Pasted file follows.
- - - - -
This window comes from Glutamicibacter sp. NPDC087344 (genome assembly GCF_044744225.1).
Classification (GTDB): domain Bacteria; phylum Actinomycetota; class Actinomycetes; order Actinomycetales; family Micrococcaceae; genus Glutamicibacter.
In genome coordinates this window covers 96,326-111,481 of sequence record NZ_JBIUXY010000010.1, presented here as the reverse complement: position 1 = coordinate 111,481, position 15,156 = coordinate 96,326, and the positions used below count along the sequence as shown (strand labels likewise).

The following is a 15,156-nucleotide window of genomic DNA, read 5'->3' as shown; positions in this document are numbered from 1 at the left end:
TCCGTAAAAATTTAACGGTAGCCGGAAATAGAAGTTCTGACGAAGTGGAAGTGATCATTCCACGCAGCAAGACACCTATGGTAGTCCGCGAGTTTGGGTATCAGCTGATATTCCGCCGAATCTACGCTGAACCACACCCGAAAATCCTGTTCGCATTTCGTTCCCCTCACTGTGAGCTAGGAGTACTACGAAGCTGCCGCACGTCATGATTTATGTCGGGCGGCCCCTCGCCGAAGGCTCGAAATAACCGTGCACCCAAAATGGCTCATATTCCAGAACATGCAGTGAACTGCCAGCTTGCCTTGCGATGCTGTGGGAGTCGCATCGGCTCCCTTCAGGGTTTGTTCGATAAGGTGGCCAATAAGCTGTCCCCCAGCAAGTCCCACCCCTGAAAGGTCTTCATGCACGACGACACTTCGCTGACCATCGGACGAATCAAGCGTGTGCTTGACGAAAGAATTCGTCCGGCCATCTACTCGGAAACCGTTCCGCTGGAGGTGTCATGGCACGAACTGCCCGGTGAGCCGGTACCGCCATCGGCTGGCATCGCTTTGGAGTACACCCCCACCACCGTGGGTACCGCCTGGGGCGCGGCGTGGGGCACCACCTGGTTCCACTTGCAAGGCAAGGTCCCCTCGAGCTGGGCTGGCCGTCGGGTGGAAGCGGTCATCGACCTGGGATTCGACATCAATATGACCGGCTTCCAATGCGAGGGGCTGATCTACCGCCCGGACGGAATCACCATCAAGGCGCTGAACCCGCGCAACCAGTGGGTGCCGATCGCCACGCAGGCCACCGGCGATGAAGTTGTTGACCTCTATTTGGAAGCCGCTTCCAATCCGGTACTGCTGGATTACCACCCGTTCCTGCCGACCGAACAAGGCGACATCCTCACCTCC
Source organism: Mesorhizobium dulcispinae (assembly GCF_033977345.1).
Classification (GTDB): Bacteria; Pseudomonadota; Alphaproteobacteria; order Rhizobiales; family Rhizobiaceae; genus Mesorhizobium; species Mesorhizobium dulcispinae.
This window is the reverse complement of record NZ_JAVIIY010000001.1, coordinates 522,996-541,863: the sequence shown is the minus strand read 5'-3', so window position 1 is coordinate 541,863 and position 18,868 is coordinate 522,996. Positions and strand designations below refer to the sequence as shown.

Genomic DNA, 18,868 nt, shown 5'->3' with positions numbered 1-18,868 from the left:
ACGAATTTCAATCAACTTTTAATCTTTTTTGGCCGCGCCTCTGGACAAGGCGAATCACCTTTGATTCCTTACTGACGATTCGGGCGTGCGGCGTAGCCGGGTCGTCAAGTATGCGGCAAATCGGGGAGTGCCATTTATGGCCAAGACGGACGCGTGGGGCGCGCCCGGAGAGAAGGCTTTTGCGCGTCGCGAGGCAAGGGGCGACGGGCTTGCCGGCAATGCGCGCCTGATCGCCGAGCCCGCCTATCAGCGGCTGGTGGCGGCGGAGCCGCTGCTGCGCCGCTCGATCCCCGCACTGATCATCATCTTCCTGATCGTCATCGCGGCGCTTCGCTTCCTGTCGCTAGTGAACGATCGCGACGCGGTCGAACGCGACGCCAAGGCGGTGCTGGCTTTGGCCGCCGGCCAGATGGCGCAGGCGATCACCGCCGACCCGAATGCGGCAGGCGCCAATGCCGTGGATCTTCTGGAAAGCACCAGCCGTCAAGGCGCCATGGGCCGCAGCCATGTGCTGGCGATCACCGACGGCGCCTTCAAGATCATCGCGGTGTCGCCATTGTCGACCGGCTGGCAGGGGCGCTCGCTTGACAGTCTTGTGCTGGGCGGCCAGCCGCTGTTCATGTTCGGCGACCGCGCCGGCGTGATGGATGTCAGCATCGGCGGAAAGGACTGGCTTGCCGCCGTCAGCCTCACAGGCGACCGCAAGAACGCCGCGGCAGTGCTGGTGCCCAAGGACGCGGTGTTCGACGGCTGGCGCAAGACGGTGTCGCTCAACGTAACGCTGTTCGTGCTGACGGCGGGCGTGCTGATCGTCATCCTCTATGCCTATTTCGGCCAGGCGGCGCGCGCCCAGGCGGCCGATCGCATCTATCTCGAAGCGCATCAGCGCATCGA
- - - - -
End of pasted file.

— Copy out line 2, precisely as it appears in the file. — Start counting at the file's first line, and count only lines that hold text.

Classification (GTDB): domain Bacteria; phylum Actinomycetota; class Actinomycetes; order Actinomycetales; family Micrococcaceae; genus Glutamicibacter.